ARC Review: Love Letters to the Dead by Ava Dellaira

ARC Review: Love Letters to the Dead by Ava Dellaira
Love Letters to the Dead
by Ava Dellaira

Genres: Contemporary, Young Adult
Publication date: April 1st, 2014
by Farrar Straux and Giroux

Format: eARC


Amazon | Book Depository

It begins as an assignment for English class: Write a letter to a dead person.

Laurel chooses Kurt Cobain because her sister, May, loved him. And he died young, just like May. Soon, Laurel has a notebook full of letters to the dead—to people like Janis Joplin, Heath Ledger, Amelia Earhart, and Amy Winehouse—though she never gives a single one of them to her teacher. She writes about starting high school, navigating the choppy waters of new friendships, learning to live with her splintering family, falling in love for the first time, and, most important, trying to grieve for May. But how do you mourn for someone you haven't forgiven?

It's not until Laurel has written the truth about what happened to herself that she can finally accept what happened to May. And only when Laurel has begun to see her sister as the person she was—lovely and amazing and deeply flawed—can she truly start to discover her own path.

In a voice that's as lyrical and as true as a favorite song, Ava Dellaira writes about one girl's journey through life's challenges with a haunting and often heartbreaking beauty. .

I received this book for free in exchange for an honest review.

“There are some things I can’t tell anyone, except the people who aren’t here anymore”

This is honestly a very hard book to review. It brought out a lot of mixed feelings in me. I went back and forth between being pissed and loving the book and it wasn’t until the 3rd third that I decided that this book was wonderful. A warning though, if you don’t like drama, avoid this. This is filled with teenage angst and teenage angst can sometimes induce nightmares about how much high school sucked (or well I still have 3 more months of that nightmare left) but in spite of everything this book turned out to be so beautiful.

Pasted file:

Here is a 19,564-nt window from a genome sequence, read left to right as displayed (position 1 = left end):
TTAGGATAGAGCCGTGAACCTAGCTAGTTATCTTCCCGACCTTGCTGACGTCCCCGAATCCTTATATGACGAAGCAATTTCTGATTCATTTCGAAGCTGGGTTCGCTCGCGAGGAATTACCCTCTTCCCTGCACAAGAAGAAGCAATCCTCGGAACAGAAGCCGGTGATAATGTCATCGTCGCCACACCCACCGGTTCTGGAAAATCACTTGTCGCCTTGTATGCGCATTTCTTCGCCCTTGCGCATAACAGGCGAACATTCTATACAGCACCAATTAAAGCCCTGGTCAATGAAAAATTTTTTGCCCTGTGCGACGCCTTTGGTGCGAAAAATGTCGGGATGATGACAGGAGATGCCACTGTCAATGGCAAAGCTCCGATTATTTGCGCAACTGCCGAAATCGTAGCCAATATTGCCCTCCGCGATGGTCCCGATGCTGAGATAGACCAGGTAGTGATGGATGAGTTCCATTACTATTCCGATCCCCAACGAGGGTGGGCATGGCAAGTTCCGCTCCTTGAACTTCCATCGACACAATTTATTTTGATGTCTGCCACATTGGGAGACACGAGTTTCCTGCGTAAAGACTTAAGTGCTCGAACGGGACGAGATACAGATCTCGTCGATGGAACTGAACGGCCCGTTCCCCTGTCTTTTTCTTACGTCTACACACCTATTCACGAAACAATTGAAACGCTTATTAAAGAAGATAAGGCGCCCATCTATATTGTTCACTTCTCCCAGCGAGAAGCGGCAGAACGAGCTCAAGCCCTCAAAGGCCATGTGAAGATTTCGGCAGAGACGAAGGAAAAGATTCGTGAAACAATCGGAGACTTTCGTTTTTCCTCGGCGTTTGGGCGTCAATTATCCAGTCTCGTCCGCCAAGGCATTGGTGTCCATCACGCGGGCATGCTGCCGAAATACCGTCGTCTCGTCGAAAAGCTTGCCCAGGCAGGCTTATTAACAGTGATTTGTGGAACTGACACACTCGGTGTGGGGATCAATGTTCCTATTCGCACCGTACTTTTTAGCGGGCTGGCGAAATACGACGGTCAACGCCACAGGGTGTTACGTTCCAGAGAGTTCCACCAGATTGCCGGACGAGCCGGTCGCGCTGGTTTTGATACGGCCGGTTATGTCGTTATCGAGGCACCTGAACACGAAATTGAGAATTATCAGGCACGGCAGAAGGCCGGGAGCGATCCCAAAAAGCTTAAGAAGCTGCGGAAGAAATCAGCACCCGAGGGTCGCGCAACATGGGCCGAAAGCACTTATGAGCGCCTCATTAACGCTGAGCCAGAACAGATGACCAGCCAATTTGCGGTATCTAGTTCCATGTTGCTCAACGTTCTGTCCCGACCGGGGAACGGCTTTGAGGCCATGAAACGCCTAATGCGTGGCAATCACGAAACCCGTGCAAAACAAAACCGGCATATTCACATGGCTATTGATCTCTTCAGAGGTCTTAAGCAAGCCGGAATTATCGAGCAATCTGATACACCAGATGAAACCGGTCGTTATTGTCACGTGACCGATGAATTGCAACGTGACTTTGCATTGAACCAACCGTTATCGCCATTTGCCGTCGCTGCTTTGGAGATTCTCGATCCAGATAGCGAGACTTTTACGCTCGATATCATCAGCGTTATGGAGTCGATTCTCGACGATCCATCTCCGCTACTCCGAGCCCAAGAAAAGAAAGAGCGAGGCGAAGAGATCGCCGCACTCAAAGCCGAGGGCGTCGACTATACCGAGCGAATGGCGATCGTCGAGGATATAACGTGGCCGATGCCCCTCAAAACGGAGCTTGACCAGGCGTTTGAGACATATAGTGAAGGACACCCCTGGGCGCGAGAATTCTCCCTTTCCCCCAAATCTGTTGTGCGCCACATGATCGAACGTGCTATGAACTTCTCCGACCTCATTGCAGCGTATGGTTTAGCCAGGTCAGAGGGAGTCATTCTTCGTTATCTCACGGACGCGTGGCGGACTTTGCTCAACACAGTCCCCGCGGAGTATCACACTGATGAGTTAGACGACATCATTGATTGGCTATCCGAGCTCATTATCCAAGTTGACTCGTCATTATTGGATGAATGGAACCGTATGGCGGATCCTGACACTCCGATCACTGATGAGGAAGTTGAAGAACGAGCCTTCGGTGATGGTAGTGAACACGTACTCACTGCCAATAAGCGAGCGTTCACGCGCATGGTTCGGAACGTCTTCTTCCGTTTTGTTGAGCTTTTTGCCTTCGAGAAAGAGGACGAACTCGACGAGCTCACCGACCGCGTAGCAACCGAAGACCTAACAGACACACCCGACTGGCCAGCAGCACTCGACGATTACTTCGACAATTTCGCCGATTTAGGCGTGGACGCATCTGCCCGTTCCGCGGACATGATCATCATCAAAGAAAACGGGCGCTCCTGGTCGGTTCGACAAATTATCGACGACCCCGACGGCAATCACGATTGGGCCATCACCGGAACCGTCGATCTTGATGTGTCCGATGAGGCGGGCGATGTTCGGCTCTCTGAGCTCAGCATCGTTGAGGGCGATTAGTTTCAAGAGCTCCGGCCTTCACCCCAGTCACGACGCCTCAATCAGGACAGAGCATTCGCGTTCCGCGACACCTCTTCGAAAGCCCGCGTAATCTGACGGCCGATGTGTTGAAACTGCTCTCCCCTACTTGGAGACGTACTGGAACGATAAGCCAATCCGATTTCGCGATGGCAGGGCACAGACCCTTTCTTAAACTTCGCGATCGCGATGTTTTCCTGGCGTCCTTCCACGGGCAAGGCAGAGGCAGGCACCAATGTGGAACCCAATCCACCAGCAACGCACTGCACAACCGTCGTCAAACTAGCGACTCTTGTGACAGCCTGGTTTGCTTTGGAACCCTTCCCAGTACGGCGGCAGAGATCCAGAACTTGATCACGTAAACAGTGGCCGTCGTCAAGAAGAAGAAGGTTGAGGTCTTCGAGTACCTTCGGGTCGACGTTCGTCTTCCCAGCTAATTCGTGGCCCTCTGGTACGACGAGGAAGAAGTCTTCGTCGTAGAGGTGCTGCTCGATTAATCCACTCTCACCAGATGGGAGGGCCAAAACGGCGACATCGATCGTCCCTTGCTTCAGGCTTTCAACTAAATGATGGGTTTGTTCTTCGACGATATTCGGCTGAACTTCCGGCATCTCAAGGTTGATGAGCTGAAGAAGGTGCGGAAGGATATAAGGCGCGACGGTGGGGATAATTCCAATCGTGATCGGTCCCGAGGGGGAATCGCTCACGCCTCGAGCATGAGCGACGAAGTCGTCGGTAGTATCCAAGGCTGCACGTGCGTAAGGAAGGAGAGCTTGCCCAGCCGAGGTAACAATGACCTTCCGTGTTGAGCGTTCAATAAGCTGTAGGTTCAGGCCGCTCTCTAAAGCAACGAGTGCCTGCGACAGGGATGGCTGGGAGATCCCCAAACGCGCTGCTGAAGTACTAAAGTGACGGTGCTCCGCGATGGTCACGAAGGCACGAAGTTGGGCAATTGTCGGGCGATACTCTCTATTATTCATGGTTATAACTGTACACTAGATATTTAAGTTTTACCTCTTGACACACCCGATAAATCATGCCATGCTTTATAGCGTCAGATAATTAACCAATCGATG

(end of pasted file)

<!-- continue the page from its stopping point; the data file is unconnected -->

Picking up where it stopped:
It tells a tale of loss and how to deal with it. It deals with how we sometimes build people up to be these perfect untouchable things in our minds and don’t want to believe that they aren’t that perfect  because they become our rocks. It tells a story about learning to accept yourself and it’s a tale about forgiveness.

Laurel is starting high school at a school where she doesn’t know anyone. She didn’t go to the same school as everyone else in her 8th grade because she didn’t want to go to the same high school her sister, May, went to. At the start of this novel, Laurel is drowning in grief and guilt. She believes that her sister died because of her. When her teacher gives them an assignment which asks them to write a letter to dead person, she chooses to write a letter to her sister’s favorite artist, Kurt Cobain.

Laurel is such a heart breaking character. She has an innocence to her which makes you want to wrap your arms around her and never let go.  She is such a complex character and you really feel for her. She comes from a broken family. Her parents aren’t bad but divorce has a way of tearing families apart and it tore hers too. She doesn’t fit in and she doesn’t know how to fit in. She is stuck in a world without her sister and she doesn’t know how to carry on so when her English teacher gives her the assignment, she finds a way to pour out her feelings. She has someone to talk to, someone who won’t judge her.

But the author doesn’t just stop there; she develops a wonderful entourage of secondary characters. From Hannah to Natalie to Kristen to Tristan to Sky you cannot help but fall in love with each of them. There is so much depth to all of these characters and all of them break your heart in some capacity.

“We were here. Our lives matter.”

My favorite bit about this book however was how the author brought all our beloved celebrities/idols to life in her work. My heart broke for them. She made their stories come to life and it really just broke my heart all over again. She does it so beautifully too. This woman is so GODDAMN TALENTED.

The romance was well developed. Sky is a sweet love interest. He pulls some jerk moves but his reasons are so realistic that you cannot help but forgive him. He doesn’t want to be with someone who is drowning in grief because he cannot do anything about it. She won’t tell him how he can help and you can understand his choices because it’s heartbreaking to watch someone you love drown in grief and not be able to do anything about it. It hurts you almost as much as the person who is hurting and honestly, I don’t blame Sky. There were some things Laurel needed to realize on her own and until she did so, there relationship could not have worked.

This is a very character driven book because at its heart, it’s a coming of age story and we join Laurel in her journey. A lot of the people she writes to died tragic deaths, from Kurt Cobain to Jim Morrison to Heath Ledger to Amy Winehouse etc. Some of them took their own lives, some of them died of drug overdose and some of them just never made it back. While writing to these various people, she grows and she learns that not everything is perfect. Her sister wasn’t perfect. All these wonderful people weren’t perfect either and so the healing starts. Laurel has to learn to forgive herself and her sister but she also needs to realize that she doesn’t need to be perfect. She can be broken and really all she needs is to be herself.